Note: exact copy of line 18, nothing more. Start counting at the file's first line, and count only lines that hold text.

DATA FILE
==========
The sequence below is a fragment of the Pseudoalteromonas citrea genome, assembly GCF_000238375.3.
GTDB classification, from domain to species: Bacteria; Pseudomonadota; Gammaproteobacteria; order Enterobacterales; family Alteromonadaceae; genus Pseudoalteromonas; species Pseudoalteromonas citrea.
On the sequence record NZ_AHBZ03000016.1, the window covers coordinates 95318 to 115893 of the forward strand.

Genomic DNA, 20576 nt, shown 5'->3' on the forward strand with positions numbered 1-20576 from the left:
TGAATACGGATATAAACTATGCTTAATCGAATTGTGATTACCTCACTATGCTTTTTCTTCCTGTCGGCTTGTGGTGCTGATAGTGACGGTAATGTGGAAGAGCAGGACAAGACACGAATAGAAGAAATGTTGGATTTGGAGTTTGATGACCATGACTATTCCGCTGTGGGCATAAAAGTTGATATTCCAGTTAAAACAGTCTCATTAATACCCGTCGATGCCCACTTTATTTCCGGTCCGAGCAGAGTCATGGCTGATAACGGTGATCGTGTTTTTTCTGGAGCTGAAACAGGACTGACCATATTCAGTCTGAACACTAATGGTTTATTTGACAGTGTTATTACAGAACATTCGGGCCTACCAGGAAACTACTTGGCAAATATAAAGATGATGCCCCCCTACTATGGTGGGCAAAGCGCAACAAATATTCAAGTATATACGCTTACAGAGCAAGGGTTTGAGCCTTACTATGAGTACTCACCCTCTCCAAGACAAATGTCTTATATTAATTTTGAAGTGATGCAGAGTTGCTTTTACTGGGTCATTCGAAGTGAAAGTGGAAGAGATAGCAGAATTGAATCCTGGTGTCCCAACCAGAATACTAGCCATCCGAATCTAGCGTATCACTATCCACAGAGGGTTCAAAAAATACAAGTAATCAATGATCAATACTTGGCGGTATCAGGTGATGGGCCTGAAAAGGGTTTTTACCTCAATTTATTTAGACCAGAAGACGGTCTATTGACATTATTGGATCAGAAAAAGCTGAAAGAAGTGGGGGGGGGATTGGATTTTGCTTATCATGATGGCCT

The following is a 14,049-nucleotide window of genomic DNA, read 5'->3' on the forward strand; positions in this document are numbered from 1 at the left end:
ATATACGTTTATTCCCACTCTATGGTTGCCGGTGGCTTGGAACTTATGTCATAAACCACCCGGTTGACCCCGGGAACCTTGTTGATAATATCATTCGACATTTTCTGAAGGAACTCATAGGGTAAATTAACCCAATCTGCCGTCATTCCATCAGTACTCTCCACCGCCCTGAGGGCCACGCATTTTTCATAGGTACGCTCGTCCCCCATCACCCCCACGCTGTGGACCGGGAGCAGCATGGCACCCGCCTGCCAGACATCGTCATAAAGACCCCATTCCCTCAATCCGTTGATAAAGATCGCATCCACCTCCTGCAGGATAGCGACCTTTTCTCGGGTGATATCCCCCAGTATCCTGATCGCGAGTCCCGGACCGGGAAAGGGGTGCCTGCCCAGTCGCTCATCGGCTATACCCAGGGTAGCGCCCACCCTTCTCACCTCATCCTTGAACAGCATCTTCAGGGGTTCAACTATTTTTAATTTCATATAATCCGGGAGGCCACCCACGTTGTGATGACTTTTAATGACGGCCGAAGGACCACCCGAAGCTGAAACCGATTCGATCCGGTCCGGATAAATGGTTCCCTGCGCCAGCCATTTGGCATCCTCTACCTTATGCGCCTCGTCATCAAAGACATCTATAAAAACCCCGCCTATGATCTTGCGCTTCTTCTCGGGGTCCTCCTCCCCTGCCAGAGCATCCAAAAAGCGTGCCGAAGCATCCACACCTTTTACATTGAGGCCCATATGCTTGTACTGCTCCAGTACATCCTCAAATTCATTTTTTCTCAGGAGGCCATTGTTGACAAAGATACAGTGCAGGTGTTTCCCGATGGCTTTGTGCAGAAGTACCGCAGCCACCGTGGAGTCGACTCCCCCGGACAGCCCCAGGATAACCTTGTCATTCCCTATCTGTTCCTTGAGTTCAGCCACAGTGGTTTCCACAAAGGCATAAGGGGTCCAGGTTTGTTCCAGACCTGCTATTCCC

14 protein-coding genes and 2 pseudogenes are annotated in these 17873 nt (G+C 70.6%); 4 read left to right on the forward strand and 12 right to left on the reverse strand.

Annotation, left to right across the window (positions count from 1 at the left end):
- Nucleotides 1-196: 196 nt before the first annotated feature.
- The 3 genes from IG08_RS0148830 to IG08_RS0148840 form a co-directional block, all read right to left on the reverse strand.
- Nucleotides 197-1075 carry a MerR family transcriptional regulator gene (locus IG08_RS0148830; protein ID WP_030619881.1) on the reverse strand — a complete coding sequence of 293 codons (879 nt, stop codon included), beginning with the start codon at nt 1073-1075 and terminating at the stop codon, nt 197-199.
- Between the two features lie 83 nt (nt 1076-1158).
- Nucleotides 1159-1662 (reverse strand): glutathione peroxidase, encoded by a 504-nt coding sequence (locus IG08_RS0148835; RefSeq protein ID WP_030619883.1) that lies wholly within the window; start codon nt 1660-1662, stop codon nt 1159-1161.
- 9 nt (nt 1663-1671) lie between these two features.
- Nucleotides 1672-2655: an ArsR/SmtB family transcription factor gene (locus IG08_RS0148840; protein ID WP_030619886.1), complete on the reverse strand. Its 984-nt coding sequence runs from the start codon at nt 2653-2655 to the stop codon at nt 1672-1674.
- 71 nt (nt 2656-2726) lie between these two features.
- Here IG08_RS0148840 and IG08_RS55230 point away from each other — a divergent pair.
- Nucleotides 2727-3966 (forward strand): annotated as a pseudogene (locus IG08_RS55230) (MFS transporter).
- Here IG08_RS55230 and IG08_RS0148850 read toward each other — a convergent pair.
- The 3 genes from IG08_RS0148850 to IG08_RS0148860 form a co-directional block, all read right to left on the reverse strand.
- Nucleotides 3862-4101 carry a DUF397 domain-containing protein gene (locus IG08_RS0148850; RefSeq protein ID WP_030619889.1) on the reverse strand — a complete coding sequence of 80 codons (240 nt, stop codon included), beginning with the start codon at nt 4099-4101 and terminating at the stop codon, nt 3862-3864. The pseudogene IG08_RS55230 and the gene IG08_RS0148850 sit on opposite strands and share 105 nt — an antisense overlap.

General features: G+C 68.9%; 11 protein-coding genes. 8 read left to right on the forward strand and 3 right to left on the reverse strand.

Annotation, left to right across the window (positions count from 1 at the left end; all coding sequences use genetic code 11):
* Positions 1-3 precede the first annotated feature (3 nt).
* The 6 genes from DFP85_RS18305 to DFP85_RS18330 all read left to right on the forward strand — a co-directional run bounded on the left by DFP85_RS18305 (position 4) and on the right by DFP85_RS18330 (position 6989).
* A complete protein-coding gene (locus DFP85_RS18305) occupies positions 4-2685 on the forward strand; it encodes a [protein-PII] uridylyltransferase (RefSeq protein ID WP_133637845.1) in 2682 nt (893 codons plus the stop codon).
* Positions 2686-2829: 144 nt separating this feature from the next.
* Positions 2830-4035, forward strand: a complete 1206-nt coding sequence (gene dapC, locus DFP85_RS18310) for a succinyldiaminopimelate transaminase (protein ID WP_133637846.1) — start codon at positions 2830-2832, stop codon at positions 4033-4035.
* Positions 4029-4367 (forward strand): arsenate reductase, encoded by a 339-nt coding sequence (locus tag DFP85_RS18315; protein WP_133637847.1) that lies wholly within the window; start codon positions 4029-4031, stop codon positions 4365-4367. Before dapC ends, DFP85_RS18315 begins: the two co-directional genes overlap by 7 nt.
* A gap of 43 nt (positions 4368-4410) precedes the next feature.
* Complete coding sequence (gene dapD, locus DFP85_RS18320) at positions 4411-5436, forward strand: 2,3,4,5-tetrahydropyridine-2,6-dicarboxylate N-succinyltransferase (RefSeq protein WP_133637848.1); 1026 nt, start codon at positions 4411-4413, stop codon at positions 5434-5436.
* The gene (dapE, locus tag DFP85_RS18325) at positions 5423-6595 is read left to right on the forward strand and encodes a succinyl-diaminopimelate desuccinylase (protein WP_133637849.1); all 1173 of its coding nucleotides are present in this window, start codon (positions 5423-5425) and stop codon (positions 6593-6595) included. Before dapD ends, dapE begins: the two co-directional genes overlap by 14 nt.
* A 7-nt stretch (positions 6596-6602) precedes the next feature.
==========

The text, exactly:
- Here IG08_RS0148840 and IG08_RS55230 point away from each other — a divergent pair.